Category Archives: Pillars

Pillars #7: Wittgenstein’s Mistress by David Markson

Borrowing from William H. Gass’s essay “50 Literary Pillars” (found in A Temple of Texts), I’m writing about books and authors that have been pillars for my aesthetic as a reader and a writer. Although these items are numbered, these are listed in no particular order. See more Pillars here.

One measure of a book’s influence—perhaps the best measure—is the degree to which that book determines the shape of your thoughts and your sentences. And by this measure, David Markson’s Wittgenstein’s Mistress is undoubtedly a huge personal influence. When I fist read it in 2005, its form was unlike the form of any book I had ever previously read. Though perhaps now there are other books I’ve read that somewhat resemble it, Wittgenstein’s Mistress still stands out to me as an original.

So what exactly is Wittgenstein’s Mistress? It mostly consists of single-sentence paragraphs of just a dozen or two dozen words. (It kind of looks like a big old archive of text messages.) As we read the book, it becomes clear these sentences are being typed down by a person who believes herself to be the last human being alive on Earth. Basically, this book just follows the flow of her thoughts as she recounts what she does as the last person on Earth, as well as any number of random musings she see fit to delve through. I picture the narrator of this book, whoever she is, as striking down a few thoughts on a typewriter, going about her day, striking a few more, falling asleep and waking and striking down a few more, just collecting lines after lines. This is just what this book is.

And the thing about this book, what began to occur to me as I read it, was that, yes, indeed, this is how people think. It captures the feeling of thought very, very well (at least our thoughts that come to us in the form of language). The particular length of each thought, the way that they form little clusters as several thoughts cumulate upon one another, and the way that they digress and wander, eventually interrupted by the eruption of a sudden memory or idea.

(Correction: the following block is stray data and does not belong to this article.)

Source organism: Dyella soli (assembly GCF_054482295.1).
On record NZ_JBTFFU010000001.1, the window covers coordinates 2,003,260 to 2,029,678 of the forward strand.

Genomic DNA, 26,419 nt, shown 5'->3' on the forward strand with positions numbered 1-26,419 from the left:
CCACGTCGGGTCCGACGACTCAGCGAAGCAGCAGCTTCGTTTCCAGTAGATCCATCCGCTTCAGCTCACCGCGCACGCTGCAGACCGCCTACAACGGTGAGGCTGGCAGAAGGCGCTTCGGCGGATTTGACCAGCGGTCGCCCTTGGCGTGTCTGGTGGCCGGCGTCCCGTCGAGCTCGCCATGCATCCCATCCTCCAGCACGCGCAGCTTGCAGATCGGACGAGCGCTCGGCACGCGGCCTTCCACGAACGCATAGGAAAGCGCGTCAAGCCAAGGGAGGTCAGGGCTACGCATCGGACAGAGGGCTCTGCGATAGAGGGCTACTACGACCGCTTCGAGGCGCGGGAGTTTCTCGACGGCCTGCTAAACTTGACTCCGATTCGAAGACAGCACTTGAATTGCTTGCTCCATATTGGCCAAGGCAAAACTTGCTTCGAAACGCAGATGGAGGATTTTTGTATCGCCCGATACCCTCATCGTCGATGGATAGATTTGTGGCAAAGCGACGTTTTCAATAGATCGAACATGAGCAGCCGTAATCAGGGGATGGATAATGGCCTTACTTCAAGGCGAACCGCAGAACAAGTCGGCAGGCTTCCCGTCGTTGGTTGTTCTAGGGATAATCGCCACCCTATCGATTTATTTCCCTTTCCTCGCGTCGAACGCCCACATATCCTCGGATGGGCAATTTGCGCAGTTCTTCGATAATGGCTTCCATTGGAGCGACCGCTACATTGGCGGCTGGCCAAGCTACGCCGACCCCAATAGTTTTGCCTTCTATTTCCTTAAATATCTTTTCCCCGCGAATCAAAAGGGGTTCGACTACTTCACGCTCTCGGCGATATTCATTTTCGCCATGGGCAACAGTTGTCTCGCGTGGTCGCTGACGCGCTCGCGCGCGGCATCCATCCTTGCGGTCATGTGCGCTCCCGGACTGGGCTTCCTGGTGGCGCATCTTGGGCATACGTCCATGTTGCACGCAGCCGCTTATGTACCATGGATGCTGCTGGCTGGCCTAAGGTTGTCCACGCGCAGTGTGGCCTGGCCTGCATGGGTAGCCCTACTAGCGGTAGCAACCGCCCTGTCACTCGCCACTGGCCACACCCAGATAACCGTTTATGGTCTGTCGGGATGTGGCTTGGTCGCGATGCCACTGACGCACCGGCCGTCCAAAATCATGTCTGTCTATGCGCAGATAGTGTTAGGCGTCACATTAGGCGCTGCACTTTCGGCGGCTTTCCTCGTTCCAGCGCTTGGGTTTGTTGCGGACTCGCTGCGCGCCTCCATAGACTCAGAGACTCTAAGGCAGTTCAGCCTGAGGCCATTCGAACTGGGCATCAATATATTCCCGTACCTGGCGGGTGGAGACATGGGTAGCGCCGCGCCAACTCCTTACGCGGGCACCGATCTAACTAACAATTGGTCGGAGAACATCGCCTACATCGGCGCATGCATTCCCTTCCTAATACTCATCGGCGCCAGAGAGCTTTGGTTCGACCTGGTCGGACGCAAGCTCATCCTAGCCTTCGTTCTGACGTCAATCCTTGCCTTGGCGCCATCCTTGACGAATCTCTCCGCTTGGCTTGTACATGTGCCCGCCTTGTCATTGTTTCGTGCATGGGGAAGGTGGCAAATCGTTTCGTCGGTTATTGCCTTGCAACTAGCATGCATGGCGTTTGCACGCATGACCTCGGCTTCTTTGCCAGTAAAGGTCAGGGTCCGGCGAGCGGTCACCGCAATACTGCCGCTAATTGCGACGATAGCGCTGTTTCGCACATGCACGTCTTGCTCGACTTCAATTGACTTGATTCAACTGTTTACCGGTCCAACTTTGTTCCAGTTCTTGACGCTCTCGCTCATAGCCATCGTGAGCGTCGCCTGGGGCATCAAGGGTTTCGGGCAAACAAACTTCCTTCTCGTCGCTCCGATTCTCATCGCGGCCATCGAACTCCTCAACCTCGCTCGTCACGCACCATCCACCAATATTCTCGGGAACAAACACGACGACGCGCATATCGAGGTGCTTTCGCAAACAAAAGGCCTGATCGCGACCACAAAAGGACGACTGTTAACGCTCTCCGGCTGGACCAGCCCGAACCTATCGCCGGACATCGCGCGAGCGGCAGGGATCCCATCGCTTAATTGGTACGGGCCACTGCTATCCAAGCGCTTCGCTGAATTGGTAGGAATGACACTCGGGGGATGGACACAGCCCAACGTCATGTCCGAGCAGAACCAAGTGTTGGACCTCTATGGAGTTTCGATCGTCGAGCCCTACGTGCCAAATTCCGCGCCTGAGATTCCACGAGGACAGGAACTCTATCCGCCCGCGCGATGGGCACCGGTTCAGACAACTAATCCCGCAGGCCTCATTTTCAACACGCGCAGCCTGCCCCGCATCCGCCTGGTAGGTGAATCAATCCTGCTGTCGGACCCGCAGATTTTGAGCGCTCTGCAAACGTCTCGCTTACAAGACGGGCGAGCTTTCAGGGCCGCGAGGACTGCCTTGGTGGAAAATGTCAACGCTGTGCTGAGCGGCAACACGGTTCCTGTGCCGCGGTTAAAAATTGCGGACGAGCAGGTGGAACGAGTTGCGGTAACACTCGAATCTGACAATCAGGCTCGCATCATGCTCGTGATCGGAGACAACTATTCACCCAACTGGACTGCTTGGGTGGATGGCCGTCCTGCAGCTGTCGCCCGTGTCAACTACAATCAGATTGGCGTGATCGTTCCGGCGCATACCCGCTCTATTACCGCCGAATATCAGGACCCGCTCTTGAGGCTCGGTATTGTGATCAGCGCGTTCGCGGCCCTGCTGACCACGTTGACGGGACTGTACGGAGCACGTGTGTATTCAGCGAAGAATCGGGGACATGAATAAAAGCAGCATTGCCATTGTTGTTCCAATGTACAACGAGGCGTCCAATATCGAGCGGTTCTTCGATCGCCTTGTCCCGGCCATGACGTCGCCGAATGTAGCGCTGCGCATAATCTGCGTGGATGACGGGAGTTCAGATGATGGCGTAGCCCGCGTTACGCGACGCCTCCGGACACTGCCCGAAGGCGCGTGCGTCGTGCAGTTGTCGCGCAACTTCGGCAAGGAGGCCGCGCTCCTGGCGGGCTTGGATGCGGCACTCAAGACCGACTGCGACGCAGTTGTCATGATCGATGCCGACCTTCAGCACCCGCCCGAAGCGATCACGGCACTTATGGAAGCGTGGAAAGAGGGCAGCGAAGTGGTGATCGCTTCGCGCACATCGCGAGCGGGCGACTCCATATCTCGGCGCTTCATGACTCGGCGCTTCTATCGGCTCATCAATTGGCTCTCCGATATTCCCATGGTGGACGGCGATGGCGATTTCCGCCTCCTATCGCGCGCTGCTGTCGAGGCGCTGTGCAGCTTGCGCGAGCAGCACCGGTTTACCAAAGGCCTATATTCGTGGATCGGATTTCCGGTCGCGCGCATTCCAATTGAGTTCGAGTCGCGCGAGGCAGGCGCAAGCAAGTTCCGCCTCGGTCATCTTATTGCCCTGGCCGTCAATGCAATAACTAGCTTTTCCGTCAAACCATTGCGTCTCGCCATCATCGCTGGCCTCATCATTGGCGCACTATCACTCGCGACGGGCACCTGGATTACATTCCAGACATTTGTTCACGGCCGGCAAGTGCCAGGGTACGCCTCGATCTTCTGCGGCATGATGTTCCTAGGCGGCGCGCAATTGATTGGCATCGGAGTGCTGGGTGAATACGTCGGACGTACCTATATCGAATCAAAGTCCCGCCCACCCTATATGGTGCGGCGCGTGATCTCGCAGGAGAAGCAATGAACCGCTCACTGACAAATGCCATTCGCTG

So here’s something I’ve wrestles with in the aftermath of reading Wittgenstein’s Mistress, a kind of chicken and the egg” question: perhaps Markson got the drift and punch of thought just right, so that I often think in the manner in which this book thinks because this is just how we think. Or, perhaps I think in the manner in which this book thinks because Markson played some major role in teaching me how to think. I’m not quite sure. Regardless, to this day, a decade after I first read Wittgenstein’s Mistress, I will find an apposite sentence forming in my head, and I will know, this is a Markson sentence. Or, even more often, I will compose a tweet on Twitter, or send off a triad of text messages, or leave a Facebook comment, and I will know, these were written in the mold of Markson.

This is already a huge influence.

The other thing that stayed with me from this book is how, regardless of what exactly the “plot” of this book is, or who it’s narrated by and what her life circumstances are, this book’s true subject is the human mind—that is, consciousness, experience, structural linguistics. At that point in my writing life I couldn’t put it to you the way I’m putting it now. I didn’t know there were authors who focused on things like experience and consciousness, who wanted to understand how language contained our possibilities as sentient beings, and I certainly didn’t understand the philosophical and historical antecedents to these authors. (Nor am I sure I do now, although my grasp of such things is certain much firmer these days.) I had so many authors to discover in this school of writing. Back then, I only knew the sorts of books that would absorb my attention and fire up certain parts of my readerly brain. And this was one of them!

Now, with the benefits of hindsight, I can see how many books I’ve adored in the past decade take as their primary concern human experience, which is to say the workings of the human mind. I can see that this is indeed the central element in my life as a reader and a writer. In other words, to put a slightly fine point on it, phenomenology. I can also see how, over that same span, I’ve more and more come over to the belief that the world as our mind understands it is bounded by language. That is, structural linguistics.

And I would say these two things—phenomenology and structural linguistics—are pretty much what Wittgenstein’s Mistress is about. You’ve got the pure experience of a human mind—processed into these little orations the narrator types into her typewriter—and you’ve got this subtext where Markson is doing everything he can to get you to look at the way this book is mediated by language (more on that in a moment). Essentially, it was as though someone had written an experimental novel that was exactly designed to push all the buttons I was developing as a reader.